Self-harm refers to a person harming themselves as a way to cope with their own emotional pain or anger. In this manner, self-injury isn’t always done with suicidal purpose. However, it can lead to life-threatening injuries. Self-harm is often done by cutting, scratching, or burning one’s self and can be incredibly addicting.
What to Look for in Your Teen
As a parent, you naturally love your teen and want to protect them from everything bad in the world. Yet, there may be times you may need to protect them from themselves. Take action if you notice these signs:
- Pattern-like scars
- Frequent appearances of cuts, scratches, and bruises
- Excessive rubbing in a particular area that creates a burn
- Habitually wearing long sleeves or pants, even during warmer weather
- Instability and unpredictability in terms of behavior and emotions
- Statements of worthlessness
Different Types of Self Harm
- Hitting their own bloody or head banging
- Piercing their own skin without professional tools or help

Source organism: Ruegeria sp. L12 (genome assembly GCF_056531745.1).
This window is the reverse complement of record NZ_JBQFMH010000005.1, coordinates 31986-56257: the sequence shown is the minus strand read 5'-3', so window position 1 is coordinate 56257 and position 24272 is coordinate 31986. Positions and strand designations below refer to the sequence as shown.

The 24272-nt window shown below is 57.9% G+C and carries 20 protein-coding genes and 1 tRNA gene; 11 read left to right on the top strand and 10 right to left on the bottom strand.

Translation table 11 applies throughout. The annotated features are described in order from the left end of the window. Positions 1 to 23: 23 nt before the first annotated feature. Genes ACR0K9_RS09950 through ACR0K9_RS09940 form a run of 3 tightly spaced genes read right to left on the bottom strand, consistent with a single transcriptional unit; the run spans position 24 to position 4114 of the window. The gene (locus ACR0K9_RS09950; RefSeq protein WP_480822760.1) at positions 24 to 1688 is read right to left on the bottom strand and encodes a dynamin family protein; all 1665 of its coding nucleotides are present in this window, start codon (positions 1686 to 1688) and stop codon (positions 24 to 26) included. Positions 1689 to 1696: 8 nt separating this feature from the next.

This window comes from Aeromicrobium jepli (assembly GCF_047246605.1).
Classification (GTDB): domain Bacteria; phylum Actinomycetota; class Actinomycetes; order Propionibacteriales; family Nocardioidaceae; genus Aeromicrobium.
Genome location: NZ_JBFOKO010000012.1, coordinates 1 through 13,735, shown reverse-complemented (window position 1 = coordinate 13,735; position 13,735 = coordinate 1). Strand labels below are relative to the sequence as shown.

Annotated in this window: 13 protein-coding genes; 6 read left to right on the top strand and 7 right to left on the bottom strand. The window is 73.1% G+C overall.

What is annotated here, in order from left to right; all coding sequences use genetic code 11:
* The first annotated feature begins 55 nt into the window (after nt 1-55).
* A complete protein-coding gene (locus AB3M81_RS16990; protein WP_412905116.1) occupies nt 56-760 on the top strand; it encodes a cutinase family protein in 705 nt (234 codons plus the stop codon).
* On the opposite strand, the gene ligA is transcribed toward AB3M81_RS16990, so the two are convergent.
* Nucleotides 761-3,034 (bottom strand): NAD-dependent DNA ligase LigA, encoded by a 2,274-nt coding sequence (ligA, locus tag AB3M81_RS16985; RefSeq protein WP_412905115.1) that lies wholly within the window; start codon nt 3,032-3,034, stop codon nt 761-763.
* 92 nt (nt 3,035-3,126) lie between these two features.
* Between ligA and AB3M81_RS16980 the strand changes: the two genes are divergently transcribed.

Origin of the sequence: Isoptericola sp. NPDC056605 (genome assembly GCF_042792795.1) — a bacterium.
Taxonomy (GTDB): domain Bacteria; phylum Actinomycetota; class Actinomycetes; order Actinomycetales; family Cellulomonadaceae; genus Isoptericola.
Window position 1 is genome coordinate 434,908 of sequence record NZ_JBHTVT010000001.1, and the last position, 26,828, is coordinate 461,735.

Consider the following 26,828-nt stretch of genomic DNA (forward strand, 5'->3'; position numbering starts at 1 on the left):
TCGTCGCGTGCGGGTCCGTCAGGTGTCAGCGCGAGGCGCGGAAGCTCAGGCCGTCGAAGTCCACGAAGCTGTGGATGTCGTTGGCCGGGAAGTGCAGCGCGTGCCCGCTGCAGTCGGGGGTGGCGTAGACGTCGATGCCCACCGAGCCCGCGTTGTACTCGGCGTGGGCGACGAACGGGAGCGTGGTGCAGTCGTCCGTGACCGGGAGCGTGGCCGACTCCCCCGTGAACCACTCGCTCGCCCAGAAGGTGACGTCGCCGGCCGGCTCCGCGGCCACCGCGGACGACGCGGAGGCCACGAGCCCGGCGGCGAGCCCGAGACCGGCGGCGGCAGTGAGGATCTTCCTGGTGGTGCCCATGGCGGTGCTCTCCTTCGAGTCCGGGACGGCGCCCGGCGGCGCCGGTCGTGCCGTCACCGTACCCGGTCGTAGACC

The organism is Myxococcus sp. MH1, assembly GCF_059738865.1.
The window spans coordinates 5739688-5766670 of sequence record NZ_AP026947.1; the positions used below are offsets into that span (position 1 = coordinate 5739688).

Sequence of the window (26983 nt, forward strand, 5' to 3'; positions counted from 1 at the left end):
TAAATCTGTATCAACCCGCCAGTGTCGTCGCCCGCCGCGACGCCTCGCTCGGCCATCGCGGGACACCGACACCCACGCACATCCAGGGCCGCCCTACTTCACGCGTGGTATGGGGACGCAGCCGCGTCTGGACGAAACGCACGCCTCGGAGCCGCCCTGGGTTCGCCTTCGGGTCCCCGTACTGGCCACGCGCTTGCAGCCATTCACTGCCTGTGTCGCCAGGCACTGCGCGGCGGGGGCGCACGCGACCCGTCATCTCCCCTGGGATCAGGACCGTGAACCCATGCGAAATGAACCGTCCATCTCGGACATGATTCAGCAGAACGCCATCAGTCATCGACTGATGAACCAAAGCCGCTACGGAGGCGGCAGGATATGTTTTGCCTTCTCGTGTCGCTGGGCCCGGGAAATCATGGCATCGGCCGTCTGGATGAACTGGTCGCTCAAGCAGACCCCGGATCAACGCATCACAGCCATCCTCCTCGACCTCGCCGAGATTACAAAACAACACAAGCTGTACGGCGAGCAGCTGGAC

How to Respond to a Self-Harming Teen
- Call 911 if it is a life-threatening situation.
- Go to the ER if your teen requires immediate medical attention.
- Talk to your family doctor about options that can help regulate their emotions.
- Encourage your teen to use the National Suicide Prevention Lifeline at 1-800-273-TALK (1-800-273-8255).
- Seek therapeutic treatment.
How Can Turn-About Ranch Help?
Teens who self-harm typically have poor coping skills and difficulty managing their emotions. At Turn-About Ranch, we give teenagers an environment where they can learn and practice these must-have coping and emotional management skills. Strict supervision, counseling, and medical support help us keep students safe as they learn as they learn better ways to cope with life’s struggles. They’ll be encouraged and guided through the learning process by professional mentors who truly care about their success.